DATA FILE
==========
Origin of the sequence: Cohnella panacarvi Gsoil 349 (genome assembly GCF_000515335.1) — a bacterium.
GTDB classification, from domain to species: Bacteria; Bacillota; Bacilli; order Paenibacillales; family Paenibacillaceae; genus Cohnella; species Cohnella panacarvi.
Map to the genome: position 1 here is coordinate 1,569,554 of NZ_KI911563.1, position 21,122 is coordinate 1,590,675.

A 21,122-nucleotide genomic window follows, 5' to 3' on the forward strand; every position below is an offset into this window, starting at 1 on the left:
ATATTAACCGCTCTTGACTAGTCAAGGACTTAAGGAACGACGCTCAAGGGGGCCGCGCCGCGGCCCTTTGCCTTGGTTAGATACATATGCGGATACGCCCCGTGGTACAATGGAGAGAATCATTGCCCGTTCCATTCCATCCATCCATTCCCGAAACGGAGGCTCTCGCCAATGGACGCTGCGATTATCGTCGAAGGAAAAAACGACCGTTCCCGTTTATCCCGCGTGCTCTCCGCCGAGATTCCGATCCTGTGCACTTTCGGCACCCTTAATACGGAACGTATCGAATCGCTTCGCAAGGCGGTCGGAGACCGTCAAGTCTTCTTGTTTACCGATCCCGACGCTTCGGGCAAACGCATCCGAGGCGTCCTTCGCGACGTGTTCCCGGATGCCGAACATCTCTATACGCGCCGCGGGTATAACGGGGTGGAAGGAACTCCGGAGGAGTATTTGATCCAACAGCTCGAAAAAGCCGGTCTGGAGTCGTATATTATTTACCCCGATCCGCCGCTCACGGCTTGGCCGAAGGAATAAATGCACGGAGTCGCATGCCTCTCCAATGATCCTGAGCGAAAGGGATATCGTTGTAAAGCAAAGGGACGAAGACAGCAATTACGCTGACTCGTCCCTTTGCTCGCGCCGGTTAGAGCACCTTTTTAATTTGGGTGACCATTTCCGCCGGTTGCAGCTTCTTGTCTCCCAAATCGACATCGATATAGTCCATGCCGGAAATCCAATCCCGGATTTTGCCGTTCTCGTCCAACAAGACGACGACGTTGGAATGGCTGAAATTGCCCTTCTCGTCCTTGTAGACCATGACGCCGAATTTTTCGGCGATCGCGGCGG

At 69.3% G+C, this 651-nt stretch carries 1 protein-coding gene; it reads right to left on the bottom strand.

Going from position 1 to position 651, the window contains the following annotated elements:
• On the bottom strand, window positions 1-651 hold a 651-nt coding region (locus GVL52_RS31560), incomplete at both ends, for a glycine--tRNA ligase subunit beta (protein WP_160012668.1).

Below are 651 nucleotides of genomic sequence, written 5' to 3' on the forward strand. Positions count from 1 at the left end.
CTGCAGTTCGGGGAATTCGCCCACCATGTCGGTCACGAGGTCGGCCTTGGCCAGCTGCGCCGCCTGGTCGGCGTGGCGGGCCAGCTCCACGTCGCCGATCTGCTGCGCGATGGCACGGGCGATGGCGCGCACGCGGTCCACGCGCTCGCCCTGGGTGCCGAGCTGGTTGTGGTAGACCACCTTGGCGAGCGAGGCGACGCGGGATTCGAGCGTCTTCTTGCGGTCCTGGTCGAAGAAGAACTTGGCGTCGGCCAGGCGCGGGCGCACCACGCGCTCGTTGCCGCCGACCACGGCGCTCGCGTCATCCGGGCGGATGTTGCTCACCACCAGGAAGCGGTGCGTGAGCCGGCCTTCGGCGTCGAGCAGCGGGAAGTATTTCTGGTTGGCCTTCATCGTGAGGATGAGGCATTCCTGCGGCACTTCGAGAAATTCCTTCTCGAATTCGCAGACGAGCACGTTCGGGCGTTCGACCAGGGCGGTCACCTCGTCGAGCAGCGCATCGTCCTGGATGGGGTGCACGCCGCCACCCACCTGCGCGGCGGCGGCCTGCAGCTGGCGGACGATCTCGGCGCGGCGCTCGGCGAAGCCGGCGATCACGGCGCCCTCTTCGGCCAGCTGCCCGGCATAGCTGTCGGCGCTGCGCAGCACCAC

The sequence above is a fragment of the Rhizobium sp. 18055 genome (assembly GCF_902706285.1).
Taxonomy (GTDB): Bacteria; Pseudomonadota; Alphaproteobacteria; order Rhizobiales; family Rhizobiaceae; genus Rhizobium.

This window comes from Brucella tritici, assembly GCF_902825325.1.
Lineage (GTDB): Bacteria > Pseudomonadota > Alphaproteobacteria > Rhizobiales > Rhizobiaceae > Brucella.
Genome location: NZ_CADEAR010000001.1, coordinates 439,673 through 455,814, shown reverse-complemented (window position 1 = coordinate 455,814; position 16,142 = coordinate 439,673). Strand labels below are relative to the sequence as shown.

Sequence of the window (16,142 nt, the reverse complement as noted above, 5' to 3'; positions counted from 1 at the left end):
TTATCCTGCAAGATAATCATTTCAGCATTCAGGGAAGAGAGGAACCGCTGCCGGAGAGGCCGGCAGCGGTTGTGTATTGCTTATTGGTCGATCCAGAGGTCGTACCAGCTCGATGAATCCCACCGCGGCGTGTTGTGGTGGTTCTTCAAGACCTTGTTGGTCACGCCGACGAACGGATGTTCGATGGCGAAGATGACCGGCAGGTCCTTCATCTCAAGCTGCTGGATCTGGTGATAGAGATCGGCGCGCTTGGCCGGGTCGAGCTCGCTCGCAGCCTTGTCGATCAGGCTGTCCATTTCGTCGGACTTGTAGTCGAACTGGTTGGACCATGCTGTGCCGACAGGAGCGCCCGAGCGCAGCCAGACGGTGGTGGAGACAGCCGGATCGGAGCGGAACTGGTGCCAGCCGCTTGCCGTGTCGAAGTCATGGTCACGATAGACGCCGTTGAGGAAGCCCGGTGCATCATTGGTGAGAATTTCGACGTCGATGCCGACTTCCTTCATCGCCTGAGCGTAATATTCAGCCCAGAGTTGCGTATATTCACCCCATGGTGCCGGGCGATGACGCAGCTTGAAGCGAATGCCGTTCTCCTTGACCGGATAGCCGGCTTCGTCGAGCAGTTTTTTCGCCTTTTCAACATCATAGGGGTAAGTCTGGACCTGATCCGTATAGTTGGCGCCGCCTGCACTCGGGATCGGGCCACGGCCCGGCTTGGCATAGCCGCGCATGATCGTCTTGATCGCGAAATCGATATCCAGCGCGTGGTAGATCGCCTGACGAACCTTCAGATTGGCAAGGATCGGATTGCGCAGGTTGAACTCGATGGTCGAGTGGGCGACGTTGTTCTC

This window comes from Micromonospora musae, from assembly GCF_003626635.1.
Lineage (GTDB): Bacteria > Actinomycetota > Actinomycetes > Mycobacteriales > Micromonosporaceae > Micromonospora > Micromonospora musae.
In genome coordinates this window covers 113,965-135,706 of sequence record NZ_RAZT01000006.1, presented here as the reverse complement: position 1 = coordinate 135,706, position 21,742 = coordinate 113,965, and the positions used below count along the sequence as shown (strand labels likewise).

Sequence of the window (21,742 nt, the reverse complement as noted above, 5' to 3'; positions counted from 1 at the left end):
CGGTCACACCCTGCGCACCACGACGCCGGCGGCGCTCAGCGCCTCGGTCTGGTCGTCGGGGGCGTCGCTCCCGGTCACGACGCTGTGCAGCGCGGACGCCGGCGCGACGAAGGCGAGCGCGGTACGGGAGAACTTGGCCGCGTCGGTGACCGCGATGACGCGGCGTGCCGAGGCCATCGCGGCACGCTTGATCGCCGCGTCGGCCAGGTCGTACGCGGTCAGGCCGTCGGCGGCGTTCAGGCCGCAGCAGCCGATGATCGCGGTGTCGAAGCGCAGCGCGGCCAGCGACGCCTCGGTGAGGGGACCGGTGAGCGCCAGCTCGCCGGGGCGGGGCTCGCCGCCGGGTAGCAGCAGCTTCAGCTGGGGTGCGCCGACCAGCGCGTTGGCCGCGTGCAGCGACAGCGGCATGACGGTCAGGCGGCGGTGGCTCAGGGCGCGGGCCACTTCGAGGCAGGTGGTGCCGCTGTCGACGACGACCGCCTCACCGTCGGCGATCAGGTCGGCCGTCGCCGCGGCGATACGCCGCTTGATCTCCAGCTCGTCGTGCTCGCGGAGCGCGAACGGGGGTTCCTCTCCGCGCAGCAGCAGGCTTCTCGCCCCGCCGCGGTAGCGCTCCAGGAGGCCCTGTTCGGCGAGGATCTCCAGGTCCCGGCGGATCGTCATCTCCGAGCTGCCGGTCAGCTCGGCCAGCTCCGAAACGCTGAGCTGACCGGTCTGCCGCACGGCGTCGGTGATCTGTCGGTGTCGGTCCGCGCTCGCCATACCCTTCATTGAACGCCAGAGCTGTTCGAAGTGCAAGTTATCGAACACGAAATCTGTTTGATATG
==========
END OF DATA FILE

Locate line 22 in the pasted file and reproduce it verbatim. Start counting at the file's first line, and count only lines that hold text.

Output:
CGGTCACACCCTGCGCACCACGACGCCGGCGGCGCTCAGCGCCTCGGTCTGGTCGTCGGGGGCGTCGCTCCCGGTCACGACGCTGTGCAGCGCGGACGCCGGCGCGACGAAGGCGAGCGCGGTACGGGAGAACTTGGCCGCGTCGGTGACCGCGATGACGCGGCGTGCCGAGGCCATCGCGGCACGCTTGATCGCCGCGTCGGCCAGGTCGTACGCGGTCAGGCCGTCGGCGGCGTTCAGGCCGCAGCAGCCGATGATCGCGGTGTCGAAGCGCAGCGCGGCCAGCGACGCCTCGGTGAGGGGACCGGTGAGCGCCAGCTCGCCGGGGCGGGGCTCGCCGCCGGGTAGCAGCAGCTTCAGCTGGGGTGCGCCGACCAGCGCGTTGGCCGCGTGCAGCGACAGCGGCATGACGGTCAGGCGGCGGTGGCTCAGGGCGCGGGCCACTTCGAGGCAGGTGGTGCCGCTGTCGACGACGACCGCCTCACCGTCGGCGATCAGGTCGGCCGTCGCCGCGGCGATACGCCGCTTGATCTCCAGCTCGTCGTGCTCGCGGAGCGCGAACGGGGGTTCCTCTCCGCGCAGCAGCAGGCTTCTCGCCCCGCCGCGGTAGCGCTCCAGGAGGCCCTGTTCGGCGAGGATCTCCAGGTCCCGGCGGATCGTCATCTCCGAGCTGCCGGTCAGCTCGGCCAGCTCCGAAACGCTGAGCTGACCGGTCTGCCGCACGGCGTCGGTGATCTGTCGGTGTCGGTCCGCGCTCGCCATACCCTTCATTGAACGCCAGAGCTGTTCGAAGTGCAAGTTATCGAACACGAAATCTGTTTGATATG